Prevention of Cancer (1)

Cancer prevention screening check-up disease ill illness healthy health doctor with sign
Studies have shown that a large percentage of all cancers have association with environmental factors. These environmental factors could be physical (air, soil, water), biological (virus, bacteria, fungi, plants, animals) and/or social (lifestyle). Of all these environmental factors, lifestyle is the most important. Exercise smoking and excessive alcohol intake are well known associates of lung and liver cancer respectively. The relationship between diet and some cancers is well known.

1. Diet.
A diet rich in fruits and vegetables helps ward off cancer especially cancer of the stomach, and large intestine. For fruits, citrus fruits appear specially favoured. Reduce fat intake, also limit consumption of salt and salt preserved foods. Maintain a balanced diet and exercise to maintain healthy body weight.
2. Good lifestyle.
Alcohol and tobacco have long been known to be associated with lung and liver cancers. Duration and dose of these two habits are very important. Parents should avoid smoking in the presence of children to avoid spreading the habit; same goes for alcohol intake, having a bar in the house stocked with assorted alcoholic drinks though socially desirable encourages children to drink alcohol. Creating awareness in schools about health implications of alcohol/smoking will go a long way.
3. Reduce exposure to occupational/environmental Hazards
Cancers associated with occupational exposure include those of the lungs, bladder, nose and skin. Several chemicals and chemical groups have been identified to cause cancer. Avoid or reduce exposure to them. Use protective clothing and equipment- insist on them. These chemicals/substances include benzene, asbestos, soots, arsenic and wood dust. Go for regular screening for levels of the chemicals in your body.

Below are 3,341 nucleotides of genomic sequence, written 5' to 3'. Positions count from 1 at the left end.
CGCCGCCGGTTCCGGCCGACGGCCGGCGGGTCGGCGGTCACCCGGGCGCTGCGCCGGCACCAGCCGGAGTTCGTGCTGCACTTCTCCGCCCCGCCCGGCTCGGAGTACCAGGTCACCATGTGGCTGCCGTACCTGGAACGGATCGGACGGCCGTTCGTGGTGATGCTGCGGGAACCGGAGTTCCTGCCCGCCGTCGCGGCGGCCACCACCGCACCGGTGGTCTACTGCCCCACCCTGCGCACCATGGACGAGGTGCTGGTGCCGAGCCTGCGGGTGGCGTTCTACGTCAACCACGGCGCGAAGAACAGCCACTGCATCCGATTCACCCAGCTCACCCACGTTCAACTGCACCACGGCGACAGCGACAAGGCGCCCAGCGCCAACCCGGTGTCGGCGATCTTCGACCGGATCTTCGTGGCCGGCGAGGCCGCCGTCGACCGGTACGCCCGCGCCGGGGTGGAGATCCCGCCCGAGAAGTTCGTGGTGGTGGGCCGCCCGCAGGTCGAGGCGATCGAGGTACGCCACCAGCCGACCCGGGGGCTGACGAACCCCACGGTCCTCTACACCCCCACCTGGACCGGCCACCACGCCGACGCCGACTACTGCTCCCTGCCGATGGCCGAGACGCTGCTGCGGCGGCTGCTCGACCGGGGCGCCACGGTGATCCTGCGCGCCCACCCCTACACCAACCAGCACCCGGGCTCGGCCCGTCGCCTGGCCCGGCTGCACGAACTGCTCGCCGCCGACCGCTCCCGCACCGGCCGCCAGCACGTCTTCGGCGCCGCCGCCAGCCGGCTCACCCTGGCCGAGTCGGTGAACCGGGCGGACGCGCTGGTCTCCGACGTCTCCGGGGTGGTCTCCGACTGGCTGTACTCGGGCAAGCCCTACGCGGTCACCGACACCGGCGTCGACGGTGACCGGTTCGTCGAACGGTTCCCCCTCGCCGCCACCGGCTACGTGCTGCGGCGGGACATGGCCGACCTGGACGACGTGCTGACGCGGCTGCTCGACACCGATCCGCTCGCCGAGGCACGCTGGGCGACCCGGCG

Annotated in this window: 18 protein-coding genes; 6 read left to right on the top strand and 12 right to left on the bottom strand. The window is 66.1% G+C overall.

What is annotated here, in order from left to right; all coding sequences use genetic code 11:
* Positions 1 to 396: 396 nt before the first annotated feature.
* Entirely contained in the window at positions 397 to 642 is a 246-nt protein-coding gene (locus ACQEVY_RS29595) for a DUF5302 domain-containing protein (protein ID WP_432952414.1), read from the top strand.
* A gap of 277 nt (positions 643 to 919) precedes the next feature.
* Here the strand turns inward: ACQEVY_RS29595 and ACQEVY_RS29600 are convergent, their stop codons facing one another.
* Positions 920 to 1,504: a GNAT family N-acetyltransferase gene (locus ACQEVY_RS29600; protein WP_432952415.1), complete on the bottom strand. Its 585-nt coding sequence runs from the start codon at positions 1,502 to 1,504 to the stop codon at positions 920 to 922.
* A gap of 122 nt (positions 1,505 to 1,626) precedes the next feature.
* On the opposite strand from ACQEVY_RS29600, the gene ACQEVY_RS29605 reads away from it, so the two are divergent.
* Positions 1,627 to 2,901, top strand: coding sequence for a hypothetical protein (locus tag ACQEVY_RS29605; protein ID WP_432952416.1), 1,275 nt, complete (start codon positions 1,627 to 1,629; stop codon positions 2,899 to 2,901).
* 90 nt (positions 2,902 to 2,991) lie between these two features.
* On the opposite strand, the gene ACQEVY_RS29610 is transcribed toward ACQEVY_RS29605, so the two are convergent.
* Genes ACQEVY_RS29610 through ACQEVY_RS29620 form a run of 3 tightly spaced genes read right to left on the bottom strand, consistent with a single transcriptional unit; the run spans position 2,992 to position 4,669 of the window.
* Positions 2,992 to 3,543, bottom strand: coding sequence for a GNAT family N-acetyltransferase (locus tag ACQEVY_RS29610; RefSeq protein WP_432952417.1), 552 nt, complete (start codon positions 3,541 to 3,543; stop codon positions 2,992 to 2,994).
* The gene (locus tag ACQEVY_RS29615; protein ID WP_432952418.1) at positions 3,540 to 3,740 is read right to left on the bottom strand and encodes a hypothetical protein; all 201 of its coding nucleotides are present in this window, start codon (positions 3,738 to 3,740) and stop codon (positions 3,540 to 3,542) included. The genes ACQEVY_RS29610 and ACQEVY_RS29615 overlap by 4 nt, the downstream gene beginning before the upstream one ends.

4. Reduce or Avoid Exposure to Radiation.
Adopt sun protective behaviour, minimise time spent under the sun; ultra violet radiation from the sun is a known cause of skin cancer accounting for about 80% of cases. The use of protective clothing, sunglasses, hats and sunscreens is recommended. Unnecessary exposure to medical x-rays should be avoided.
5. Immunisations.
Two infections are associated with cancer; Hepatitis B infection which can lead to cancer of the liver, and Human papilloma Virus infection which is associated with cancer of the cervix. Immunisation is now available against these two infections. You can consult your physician.
6. Prevention by use of drugs.
Some drugs and micronutrients are known to reduce the risk of some cancers. The cancers include breast cancer, cancer of the large intestine, cancer of the prostate. The micronutrients are vitamins and minerals which can be taken as supplements but better obtained through regular and adequate consumption of fruits and vegetables.

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